I don't think it's neccessary to spend all that money on Auralex, unless budget is not a concern... Any product using Owens Corning 703/705 or Roxul will be as effective and much easier on the budget.

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PostPosted: Tue Dec 17, 2013 6:26 am 
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Kwadzilla, you make one point that almost gets lost in that excellent post and that is that the smaller the room, the more treatment it needs. The only thing I would change in there would be to add : the smaller the room, the more care in treatment it needs. Maybe just me, but its not how much treatment you have, but that you have the right kind and amount of it. Then there is the school of thought that says to take the room out of the equation by setting it up for near-field listening, something that has not been discussed yet.

Unless you have 2 identical systems in 2 identically sized and furnished rooms, the old adage of there are no 2 rooms that are completely alike or need the same treatment. Even following a few basic guidelines can take you a long way to better sound.


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PostPosted: Tue Dec 17, 2013 6:26 am 
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Location: toronto, ON, CA
kwadzilla wrote:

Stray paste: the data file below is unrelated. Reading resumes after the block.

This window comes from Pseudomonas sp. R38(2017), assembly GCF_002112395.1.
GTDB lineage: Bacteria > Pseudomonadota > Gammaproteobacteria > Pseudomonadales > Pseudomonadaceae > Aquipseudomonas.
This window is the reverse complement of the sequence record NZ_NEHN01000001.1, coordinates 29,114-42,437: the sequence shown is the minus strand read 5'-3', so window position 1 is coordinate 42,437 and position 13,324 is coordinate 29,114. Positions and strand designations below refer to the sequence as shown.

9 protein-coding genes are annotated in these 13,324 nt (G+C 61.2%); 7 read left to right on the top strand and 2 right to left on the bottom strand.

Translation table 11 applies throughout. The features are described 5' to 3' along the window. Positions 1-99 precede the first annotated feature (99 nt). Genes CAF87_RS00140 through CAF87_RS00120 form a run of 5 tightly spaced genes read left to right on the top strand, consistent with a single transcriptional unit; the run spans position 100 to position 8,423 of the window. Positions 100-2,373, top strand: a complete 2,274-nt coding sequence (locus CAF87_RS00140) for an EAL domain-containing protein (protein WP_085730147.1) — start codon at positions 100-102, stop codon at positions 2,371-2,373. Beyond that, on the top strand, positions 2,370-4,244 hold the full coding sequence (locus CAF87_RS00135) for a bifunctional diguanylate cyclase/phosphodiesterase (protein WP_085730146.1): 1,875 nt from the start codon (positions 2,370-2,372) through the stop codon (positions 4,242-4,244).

I've treated my last three listening rooms with GiK Acoustics products and DIY panels. The results are quite shocking (in a good way) in that each of the three rooms when bare had a different sound but when they were treated sounded more the same.

All rooms will benefit from treatment. IMVHO, the smaller the room then the more treatment is neccessary to smooth out the peaky bass response. The peaky bass response and early reflections can make the sound muddy and thin at the same time.

I laugh sometimes when people are unhappy with their sound - either the speaker are boomy or bright, or the amps don't sound right - and they will spend any amount of money upgrading something. If you take, let's say, $2000 (for example, sell your Bryston amps and buy Pass Labs) and sink that into DIY treatments I'd put my mortgage on the line to say the system will sound unquestionably better with the treated room and 'lesser' gear.

There is so much information on the disc/file/record and much of the good stuff gets buried in distortions caused by an untreated room.

RandyB is a sensible character here. Everything in his post is correct. Diligent speaker placement (and listening spot placement) can help create an enviroment with less problematic bass response, but large speakers in a small room is a no-no. EQ can be good, but only effective at one spot in the room which is OK if you're the only one you're EQ'ing for 8)

I don't think it's neccessary to spend all that money on Auralex, unless budget is not a concern... Any product using Owens Corning 703/705 or Roxul will be as effective and much easier on the budget.


Very well said. +1